If, like the guy I talked with in Hampton, your novel is set in the Prohibition Era gangster milieu, you might want a violin case that holds your books instead of a Tommy gun (but if you can get a replica Tommy gun to put on the table, that’d be cool.) And dress in a pinstripe double-breasted suit and fedora. You get the idea. Be creative.
Rule 3 – Don’t count on the bookstore for publicity. With the infamous Corvallis Borders appearance I mentioned (and I can certainly see why Borders went out of business) their idea of publicizing the event was to print out a flier with the bare facts, who and when, and stick one on the door. That doesn’t cut it. You’ve got to take the bull by the horns. After this tour was nailed down I sent releases and photos to every newspaper, radio station and TV news show in those areas. (That means you’ve got to learn to write a news release. Start now.) I posted regular reminders of my schedule on Facebook, including “the night before” posts – “Just a reminder to my friends in …” There were people there who came specifically because of that.
Rule 4 – Don’t judge success solely by sales. Yes, you want to sell books. Lots and lots of books. And you can tip the odds in your favor. But there are days when there’s just no one there, for whatever reason no one is shopping for books and didn’t see your PR. There will be good days, and there will be slow days. But no day has to be a bad day. You do the things you can, and try not to worry about the things you can’t control. We sold a lot of books this time out. But more importantly, we had fun. It’s FUN to work the crowd, to engage someone. As they learn about you and your book they get drawn in. Usually, you can almost hear the “click” when they decide to buy. But even when they don’t, have fun talking to them. People are interesting. Listen to their stories and tell yours. Connect. There might be something they say that can work in your next project, or a particular look or expression that you want to steal. You’re learning your craft, and part of a writer’s craft is selling, whether you like it or not. Get used to it. Even when you don’t make a sale, you’re getting the word out, you’re showing the flag (in my case a Jolly Roger, of course.) There’s a cumulative effect to luck. To be lucky, act lucky. To be successful, act successful.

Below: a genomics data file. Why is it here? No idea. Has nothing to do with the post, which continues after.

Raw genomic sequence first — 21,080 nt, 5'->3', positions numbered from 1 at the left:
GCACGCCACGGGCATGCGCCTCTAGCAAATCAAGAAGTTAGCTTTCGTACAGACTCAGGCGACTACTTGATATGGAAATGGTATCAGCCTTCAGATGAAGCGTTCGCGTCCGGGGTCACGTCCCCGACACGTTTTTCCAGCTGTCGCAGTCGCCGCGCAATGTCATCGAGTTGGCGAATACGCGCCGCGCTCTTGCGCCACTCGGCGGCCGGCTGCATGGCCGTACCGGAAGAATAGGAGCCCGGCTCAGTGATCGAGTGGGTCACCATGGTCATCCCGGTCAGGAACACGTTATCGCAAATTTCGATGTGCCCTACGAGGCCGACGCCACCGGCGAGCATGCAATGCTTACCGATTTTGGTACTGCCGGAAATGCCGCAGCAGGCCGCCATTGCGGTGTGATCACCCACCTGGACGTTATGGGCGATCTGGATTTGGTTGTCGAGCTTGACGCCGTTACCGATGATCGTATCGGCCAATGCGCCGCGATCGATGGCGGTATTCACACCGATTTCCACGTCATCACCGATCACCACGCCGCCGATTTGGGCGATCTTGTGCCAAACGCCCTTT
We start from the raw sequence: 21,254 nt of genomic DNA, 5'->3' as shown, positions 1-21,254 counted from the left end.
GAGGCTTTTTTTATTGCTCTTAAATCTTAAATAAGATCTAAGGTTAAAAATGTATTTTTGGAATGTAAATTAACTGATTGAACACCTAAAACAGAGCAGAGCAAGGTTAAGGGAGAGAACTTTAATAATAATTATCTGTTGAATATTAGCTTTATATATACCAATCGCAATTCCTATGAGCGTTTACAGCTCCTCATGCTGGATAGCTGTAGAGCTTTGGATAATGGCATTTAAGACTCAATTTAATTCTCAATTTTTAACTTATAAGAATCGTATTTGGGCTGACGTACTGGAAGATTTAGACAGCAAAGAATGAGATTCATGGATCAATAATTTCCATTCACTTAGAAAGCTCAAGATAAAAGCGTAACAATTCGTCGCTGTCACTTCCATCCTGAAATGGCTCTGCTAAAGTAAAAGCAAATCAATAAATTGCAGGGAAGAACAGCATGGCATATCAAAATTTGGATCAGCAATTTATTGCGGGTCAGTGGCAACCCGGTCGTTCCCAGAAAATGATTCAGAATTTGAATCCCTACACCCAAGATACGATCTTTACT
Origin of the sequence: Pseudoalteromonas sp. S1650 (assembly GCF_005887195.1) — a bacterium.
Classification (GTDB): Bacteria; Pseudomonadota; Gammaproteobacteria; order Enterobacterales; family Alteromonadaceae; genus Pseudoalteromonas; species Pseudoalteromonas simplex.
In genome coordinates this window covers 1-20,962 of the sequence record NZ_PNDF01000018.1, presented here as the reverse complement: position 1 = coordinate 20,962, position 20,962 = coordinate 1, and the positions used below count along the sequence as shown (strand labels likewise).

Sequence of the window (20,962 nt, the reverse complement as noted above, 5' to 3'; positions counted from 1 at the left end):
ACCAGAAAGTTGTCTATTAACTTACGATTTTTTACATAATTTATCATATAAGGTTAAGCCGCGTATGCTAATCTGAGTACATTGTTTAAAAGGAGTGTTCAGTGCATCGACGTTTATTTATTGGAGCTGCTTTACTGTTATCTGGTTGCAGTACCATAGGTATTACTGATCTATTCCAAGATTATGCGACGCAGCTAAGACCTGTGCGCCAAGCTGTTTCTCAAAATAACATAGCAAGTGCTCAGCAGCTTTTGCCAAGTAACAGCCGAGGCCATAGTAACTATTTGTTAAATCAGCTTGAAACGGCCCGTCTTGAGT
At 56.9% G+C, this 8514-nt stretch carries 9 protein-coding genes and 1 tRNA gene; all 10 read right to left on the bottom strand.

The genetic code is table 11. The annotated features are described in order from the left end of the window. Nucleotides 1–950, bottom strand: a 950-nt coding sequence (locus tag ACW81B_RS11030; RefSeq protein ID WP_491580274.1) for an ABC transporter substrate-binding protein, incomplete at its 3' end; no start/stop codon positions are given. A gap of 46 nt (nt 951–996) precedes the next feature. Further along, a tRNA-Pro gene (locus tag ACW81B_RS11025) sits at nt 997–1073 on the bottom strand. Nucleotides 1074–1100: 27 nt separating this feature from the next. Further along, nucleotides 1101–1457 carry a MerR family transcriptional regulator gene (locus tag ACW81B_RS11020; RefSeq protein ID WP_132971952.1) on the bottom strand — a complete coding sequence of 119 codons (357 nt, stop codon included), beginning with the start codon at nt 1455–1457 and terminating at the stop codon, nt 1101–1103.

Rule 5 – Don’t give up. At the end of the Wilkes-Barre signing – which was mildly successful but in terms of sales not our best outing of the trip – we had packed everything up. Tori brought our pickup around to the front door and we were throwing everything in the back when a woman walked briskly by.
“You’re not too late to get a great action story!” I said.
“Yes she is,” said Tori, creating the dramatic tension needed so that the woman would feel like she was defying odds.
“No she’s not,” I said, I said, making myself the hero.
“What age group is it?” the woman asked, taking a step toward me. CLICK!
I told her, told her about “Chrissie Warren” Pirate Hunter,” and the sea battles and chases and cliff-top duel, the action and adventure. And within three minutes I was signing a copy for her fourth-grade son.
NEVER give up.
This is long enough for today. My next post will be about facing a room full of three-year-olds in Baltimore.